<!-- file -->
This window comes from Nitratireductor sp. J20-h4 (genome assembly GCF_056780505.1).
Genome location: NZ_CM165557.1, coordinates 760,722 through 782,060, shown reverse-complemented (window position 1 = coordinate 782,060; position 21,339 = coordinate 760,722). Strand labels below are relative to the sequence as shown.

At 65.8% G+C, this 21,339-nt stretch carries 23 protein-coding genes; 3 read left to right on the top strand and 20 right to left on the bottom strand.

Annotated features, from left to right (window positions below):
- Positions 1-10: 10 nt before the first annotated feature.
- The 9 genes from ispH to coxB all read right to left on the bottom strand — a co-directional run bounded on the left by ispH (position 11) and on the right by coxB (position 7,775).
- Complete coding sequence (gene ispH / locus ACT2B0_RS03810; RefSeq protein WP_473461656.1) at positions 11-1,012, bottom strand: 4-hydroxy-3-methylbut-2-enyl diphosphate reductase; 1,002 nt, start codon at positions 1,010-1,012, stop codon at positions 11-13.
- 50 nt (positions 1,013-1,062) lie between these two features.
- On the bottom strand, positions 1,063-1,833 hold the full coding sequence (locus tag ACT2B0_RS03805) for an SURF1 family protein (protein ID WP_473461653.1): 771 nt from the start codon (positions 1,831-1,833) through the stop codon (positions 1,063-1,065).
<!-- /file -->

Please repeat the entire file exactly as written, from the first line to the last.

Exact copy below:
This window comes from Nitratireductor sp. J20-h4 (genome assembly GCF_056780505.1).
Genome location: NZ_CM165557.1, coordinates 760,722 through 782,060, shown reverse-complemented (window position 1 = coordinate 782,060; position 21,339 = coordinate 760,722). Strand labels below are relative to the sequence as shown.

At 65.8% G+C, this 21,339-nt stretch carries 23 protein-coding genes; 3 read left to right on the top strand and 20 right to left on the bottom strand.

Annotated features, from left to right (window positions below):
- Positions 1-10: 10 nt before the first annotated feature.
- The 9 genes from ispH to coxB all read right to left on the bottom strand — a co-directional run bounded on the left by ispH (position 11) and on the right by coxB (position 7,775).
- Complete coding sequence (gene ispH / locus ACT2B0_RS03810; RefSeq protein WP_473461656.1) at positions 11-1,012, bottom strand: 4-hydroxy-3-methylbut-2-enyl diphosphate reductase; 1,002 nt, start codon at positions 1,010-1,012, stop codon at positions 11-13.
- 50 nt (positions 1,013-1,062) lie between these two features.
- On the bottom strand, positions 1,063-1,833 hold the full coding sequence (locus tag ACT2B0_RS03805) for an SURF1 family protein (protein ID WP_473461653.1): 771 nt from the start codon (positions 1,831-1,833) through the stop codon (positions 1,063-1,065).